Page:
25 April 2019
Interviews on the factory floor, where feedback, professional development and key skills are the common denominators.
As both a workplace and a living environment, the factory is a social meeting place: friendships are formed here, couples get together, and there are lots of family connections. At our French production site, we met two mother-daughter duos, Sophie & Sandrine, and Évelyne & Lucie. Their duties and experience may differ, but they all share the same wish to work together.
Since you started at the Electronics activity of LACROIX, what major changes have you seen?
It’s incredible how the company has developed since I arrived. I can still remember the little family organisation, where there were barely a hundred of us. Today the company has an international reach, with a design office and production sites in France, Germany, Poland and Tunisia, and there are thousands of us! Modernisation of the production tools has really facilitated our work, in terms of both production and comfort.
Our activities have diversified, as well as our roles. When I started out, twelve years ago, we mainly assembled electronic boards. Now we produce full sets developed by our design office. We face a lot of challenges and no two weeks are the same, which is really motivating!
What has been your experience of career progression and development?
I joined the company at the age of 19, and worked in various production sectors. This gave me a global vision of the company. Once I had several years of experience, my managers offered me the chance to become Team Leader. I then took an internal training course, and I’m now in charge of about thirty people.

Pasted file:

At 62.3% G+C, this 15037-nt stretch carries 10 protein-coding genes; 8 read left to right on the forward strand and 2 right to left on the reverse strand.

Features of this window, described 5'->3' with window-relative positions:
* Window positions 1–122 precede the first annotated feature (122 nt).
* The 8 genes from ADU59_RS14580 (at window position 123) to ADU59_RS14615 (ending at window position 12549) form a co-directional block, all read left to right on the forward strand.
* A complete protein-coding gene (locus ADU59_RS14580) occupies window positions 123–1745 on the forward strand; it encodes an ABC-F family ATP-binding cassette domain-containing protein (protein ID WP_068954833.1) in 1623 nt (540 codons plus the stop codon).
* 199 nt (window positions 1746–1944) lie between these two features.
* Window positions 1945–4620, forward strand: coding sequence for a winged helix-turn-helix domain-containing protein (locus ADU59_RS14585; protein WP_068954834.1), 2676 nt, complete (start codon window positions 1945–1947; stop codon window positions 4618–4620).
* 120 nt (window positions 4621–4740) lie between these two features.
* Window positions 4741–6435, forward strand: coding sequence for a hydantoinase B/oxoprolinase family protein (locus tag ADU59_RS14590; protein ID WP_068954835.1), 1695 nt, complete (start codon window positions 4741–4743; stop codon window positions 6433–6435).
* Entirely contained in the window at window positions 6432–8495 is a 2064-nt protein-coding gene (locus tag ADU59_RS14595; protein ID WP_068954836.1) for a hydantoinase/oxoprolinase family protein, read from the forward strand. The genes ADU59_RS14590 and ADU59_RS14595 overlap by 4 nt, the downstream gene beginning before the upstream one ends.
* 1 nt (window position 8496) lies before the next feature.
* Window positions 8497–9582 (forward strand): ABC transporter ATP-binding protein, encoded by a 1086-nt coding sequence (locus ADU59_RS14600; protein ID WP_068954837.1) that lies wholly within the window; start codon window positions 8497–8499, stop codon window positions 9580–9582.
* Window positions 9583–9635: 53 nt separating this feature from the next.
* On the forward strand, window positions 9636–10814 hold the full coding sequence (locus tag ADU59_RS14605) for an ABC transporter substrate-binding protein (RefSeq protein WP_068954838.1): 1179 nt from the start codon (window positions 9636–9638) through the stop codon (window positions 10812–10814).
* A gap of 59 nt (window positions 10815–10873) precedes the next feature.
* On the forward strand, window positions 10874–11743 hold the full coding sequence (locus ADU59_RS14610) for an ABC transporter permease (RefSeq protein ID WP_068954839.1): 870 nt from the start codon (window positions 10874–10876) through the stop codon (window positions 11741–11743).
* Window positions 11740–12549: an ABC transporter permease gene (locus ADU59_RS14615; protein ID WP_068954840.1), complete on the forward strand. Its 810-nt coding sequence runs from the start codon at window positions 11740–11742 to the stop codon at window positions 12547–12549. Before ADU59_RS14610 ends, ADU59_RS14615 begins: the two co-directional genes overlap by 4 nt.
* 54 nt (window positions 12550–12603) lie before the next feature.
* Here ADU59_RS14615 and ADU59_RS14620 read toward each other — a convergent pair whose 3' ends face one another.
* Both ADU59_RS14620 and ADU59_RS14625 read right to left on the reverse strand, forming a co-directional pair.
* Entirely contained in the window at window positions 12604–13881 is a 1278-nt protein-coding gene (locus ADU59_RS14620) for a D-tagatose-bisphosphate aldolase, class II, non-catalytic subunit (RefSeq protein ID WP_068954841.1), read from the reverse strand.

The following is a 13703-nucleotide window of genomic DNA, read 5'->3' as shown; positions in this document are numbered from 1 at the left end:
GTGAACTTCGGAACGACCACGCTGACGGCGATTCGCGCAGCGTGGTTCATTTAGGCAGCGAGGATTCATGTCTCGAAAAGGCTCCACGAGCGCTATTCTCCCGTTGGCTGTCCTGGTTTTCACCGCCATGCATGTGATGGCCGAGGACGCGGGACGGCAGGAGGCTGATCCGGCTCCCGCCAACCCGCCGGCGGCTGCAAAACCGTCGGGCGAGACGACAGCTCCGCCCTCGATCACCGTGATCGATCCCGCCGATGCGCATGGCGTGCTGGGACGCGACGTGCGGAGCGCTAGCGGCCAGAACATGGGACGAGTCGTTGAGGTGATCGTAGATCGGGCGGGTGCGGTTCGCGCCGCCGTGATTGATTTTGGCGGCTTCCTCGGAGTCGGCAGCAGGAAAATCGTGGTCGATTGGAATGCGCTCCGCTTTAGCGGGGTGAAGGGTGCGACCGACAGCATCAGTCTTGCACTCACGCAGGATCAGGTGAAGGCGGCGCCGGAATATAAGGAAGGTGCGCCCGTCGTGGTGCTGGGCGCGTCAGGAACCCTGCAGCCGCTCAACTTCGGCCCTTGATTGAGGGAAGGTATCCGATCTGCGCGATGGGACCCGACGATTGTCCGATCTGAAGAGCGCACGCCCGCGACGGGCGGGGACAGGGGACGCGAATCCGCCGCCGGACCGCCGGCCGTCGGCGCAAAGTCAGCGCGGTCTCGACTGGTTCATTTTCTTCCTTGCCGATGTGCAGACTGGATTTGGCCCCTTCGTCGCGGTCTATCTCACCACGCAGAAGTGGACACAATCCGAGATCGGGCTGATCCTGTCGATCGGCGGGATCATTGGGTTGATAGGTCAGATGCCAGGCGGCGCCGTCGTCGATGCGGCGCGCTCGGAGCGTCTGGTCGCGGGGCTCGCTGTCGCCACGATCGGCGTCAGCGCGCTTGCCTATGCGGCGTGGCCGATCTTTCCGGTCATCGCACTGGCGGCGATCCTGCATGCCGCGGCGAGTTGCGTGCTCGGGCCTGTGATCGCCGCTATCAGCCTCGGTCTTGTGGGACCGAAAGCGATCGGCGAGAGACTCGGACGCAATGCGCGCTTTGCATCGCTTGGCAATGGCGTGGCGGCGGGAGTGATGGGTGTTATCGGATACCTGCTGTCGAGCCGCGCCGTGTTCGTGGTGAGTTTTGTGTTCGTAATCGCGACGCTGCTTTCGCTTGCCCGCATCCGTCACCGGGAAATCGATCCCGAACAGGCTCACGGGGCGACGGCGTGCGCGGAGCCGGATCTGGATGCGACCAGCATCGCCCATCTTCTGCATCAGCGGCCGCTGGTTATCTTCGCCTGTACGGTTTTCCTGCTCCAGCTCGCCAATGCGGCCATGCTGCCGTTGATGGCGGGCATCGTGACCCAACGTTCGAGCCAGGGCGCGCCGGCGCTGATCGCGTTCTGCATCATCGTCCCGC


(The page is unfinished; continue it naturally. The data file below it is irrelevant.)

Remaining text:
My path is quite similar to Lucie’s. As a brazing operator, I took internal training to move up the skills ladder until I obtained my H3-level qualification. Thanks to this qualification, I was able to get a job in the prototyping department, where every week brings a new challenge!
Could you sum up in a few words the skills required to work at the Electronics activity of LACROIX?
To me, dexterity, organisation and meticulousness are the key skills for working in electronic subcontracting.
Communication and responsiveness. That’s because I work on sensitive products for the civil aviation and defence sector. In this context, procedures related to sharing information with my colleagues are essential for creating products which must of course be 100% functional.
The plan to set up a new factory, “Symbiose”, designed to be more modern and connected, will bring a number of changes to the daily routines of these employees. All four can’t wait to discover this new factory!
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